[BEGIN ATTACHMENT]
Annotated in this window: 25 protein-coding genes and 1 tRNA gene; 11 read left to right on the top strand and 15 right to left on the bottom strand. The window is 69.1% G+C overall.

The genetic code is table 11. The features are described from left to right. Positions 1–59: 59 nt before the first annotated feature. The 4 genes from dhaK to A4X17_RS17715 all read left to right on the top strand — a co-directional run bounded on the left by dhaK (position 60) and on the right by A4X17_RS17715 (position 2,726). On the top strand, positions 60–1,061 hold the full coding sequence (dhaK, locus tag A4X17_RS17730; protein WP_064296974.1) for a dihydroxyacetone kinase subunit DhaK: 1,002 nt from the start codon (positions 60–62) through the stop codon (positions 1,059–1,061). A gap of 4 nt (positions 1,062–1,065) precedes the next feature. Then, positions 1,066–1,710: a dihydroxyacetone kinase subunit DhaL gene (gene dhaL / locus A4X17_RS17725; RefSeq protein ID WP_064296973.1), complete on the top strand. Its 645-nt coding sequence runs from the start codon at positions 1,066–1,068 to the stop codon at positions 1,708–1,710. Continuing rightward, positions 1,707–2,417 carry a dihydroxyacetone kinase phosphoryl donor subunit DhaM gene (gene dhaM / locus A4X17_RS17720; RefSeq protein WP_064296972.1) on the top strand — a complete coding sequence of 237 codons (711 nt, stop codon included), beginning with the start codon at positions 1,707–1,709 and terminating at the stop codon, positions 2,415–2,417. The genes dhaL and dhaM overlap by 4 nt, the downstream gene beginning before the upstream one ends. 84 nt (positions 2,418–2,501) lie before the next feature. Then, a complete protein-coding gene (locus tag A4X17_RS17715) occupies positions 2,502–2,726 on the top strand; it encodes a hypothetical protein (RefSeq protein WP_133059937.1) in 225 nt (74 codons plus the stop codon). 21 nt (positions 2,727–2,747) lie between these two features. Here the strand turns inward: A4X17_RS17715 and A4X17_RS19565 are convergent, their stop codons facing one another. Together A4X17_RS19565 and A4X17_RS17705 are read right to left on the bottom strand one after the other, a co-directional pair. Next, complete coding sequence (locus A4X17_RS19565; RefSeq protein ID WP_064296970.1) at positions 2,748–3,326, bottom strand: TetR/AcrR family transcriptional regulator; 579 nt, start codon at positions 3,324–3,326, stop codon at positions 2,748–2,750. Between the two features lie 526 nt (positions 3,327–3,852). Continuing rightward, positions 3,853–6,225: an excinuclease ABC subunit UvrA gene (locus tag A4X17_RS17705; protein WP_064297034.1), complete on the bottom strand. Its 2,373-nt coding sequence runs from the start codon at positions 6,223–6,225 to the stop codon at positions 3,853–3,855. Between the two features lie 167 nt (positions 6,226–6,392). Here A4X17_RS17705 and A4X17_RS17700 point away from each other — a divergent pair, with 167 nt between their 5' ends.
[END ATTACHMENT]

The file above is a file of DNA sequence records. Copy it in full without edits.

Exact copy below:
Annotated in this window: 25 protein-coding genes and 1 tRNA gene; 11 read left to right on the top strand and 15 right to left on the bottom strand. The window is 69.1% G+C overall.

The genetic code is table 11. The features are described from left to right. Positions 1–59: 59 nt before the first annotated feature. The 4 genes from dhaK to A4X17_RS17715 all read left to right on the top strand — a co-directional run bounded on the left by dhaK (position 60) and on the right by A4X17_RS17715 (position 2,726). On the top strand, positions 60–1,061 hold the full coding sequence (dhaK, locus tag A4X17_RS17730; protein WP_064296974.1) for a dihydroxyacetone kinase subunit DhaK: 1,002 nt from the start codon (positions 60–62) through the stop codon (positions 1,059–1,061). A gap of 4 nt (positions 1,062–1,065) precedes the next feature. Then, positions 1,066–1,710: a dihydroxyacetone kinase subunit DhaL gene (gene dhaL / locus A4X17_RS17725; RefSeq protein ID WP_064296973.1), complete on the top strand. Its 645-nt coding sequence runs from the start codon at positions 1,066–1,068 to the stop codon at positions 1,708–1,710. Continuing rightward, positions 1,707–2,417 carry a dihydroxyacetone kinase phosphoryl donor subunit DhaM gene (gene dhaM / locus A4X17_RS17720; RefSeq protein WP_064296972.1) on the top strand — a complete coding sequence of 237 codons (711 nt, stop codon included), beginning with the start codon at positions 1,707–1,709 and terminating at the stop codon, positions 2,415–2,417. The genes dhaL and dhaM overlap by 4 nt, the downstream gene beginning before the upstream one ends. 84 nt (positions 2,418–2,501) lie before the next feature. Then, a complete protein-coding gene (locus tag A4X17_RS17715) occupies positions 2,502–2,726 on the top strand; it encodes a hypothetical protein (RefSeq protein WP_133059937.1) in 225 nt (74 codons plus the stop codon). 21 nt (positions 2,727–2,747) lie between these two features. Here the strand turns inward: A4X17_RS17715 and A4X17_RS19565 are convergent, their stop codons facing one another. Together A4X17_RS19565 and A4X17_RS17705 are read right to left on the bottom strand one after the other, a co-directional pair. Next, complete coding sequence (locus A4X17_RS19565; RefSeq protein ID WP_064296970.1) at positions 2,748–3,326, bottom strand: TetR/AcrR family transcriptional regulator; 579 nt, start codon at positions 3,324–3,326, stop codon at positions 2,748–2,750. Between the two features lie 526 nt (positions 3,327–3,852). Continuing rightward, positions 3,853–6,225: an excinuclease ABC subunit UvrA gene (locus tag A4X17_RS17705; protein WP_064297034.1), complete on the bottom strand. Its 2,373-nt coding sequence runs from the start codon at positions 6,223–6,225 to the stop codon at positions 3,853–3,855. Between the two features lie 167 nt (positions 6,226–6,392). Here A4X17_RS17705 and A4X17_RS17700 point away from each other — a divergent pair, with 167 nt between their 5' ends.